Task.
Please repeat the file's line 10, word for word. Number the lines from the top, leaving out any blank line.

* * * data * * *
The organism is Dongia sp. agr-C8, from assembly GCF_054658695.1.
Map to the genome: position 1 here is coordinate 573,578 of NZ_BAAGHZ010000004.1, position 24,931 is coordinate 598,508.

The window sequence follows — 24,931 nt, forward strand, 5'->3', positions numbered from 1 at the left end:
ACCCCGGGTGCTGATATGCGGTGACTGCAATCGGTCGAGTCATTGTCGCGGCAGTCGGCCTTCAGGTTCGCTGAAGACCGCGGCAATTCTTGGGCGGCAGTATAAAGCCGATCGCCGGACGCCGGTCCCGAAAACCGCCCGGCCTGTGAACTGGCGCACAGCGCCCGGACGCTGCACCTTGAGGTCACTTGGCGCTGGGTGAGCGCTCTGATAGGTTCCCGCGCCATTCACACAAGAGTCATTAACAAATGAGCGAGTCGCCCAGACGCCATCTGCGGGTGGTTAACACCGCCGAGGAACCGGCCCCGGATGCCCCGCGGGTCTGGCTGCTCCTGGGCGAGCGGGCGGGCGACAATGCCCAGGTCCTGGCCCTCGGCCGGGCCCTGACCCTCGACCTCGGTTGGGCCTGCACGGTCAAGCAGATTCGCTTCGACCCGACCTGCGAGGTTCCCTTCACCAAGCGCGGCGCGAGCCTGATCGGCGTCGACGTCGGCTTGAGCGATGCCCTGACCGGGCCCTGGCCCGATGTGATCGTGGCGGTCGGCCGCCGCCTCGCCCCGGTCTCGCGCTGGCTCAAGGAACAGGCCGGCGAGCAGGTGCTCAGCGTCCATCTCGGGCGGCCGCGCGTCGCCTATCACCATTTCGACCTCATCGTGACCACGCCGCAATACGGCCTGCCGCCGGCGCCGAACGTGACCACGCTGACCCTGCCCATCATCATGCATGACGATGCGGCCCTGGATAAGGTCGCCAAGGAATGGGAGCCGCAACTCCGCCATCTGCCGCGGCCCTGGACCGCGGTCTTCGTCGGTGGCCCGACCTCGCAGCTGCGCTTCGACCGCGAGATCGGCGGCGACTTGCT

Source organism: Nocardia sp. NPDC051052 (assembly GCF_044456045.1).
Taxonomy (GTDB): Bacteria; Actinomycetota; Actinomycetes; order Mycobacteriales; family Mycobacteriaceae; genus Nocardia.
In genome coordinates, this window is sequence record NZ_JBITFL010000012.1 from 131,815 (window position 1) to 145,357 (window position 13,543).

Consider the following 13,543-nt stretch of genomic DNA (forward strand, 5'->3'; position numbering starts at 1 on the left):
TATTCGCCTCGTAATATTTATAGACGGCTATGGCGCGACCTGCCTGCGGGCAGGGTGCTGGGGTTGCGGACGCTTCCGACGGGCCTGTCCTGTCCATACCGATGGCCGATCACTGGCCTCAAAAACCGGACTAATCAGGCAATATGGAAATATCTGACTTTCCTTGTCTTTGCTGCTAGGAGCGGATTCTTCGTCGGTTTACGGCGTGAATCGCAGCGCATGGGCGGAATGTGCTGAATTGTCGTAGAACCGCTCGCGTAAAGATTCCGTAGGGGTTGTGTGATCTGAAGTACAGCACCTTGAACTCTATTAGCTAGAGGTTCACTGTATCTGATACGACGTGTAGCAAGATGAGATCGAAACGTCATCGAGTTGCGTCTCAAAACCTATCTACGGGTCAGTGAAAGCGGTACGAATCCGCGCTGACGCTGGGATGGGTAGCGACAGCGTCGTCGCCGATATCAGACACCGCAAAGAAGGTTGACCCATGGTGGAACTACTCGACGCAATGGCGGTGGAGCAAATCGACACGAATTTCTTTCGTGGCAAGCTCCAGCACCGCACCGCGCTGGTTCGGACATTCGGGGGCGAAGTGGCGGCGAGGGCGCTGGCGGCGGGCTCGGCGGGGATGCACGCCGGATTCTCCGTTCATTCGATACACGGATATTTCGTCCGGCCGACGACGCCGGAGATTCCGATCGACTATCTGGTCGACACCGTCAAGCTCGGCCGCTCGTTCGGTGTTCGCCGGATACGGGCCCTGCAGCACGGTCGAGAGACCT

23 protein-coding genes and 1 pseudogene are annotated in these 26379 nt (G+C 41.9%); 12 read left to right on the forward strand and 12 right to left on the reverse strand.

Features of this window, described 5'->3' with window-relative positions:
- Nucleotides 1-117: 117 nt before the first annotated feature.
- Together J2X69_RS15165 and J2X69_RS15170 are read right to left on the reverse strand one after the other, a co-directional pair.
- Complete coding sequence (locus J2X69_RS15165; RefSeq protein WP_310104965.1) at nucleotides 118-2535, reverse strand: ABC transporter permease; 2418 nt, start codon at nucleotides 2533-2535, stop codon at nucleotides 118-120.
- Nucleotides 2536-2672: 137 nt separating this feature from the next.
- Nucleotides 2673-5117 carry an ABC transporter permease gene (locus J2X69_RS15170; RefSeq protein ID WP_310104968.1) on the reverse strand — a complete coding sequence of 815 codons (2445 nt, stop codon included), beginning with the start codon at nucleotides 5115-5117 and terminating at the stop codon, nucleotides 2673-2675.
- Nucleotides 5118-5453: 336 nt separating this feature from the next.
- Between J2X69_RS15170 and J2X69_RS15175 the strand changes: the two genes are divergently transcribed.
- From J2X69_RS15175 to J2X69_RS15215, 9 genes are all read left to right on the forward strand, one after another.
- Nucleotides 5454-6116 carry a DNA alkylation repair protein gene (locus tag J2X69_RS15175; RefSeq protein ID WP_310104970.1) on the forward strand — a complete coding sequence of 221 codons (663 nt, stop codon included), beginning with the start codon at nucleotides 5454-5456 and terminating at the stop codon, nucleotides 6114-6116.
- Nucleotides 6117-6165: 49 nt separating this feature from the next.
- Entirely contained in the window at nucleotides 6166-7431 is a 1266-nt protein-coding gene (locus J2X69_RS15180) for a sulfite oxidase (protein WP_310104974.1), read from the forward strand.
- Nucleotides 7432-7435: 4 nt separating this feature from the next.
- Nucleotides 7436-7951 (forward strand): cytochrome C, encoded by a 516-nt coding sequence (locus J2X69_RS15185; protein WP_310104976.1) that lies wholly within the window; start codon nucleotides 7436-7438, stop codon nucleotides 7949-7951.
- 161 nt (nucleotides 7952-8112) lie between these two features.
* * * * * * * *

23 protein-coding genes and 1 pseudogene are annotated in these 26379 nt (G+C 41.9%); 12 read left to right on the forward strand and 12 right to left on the reverse strand.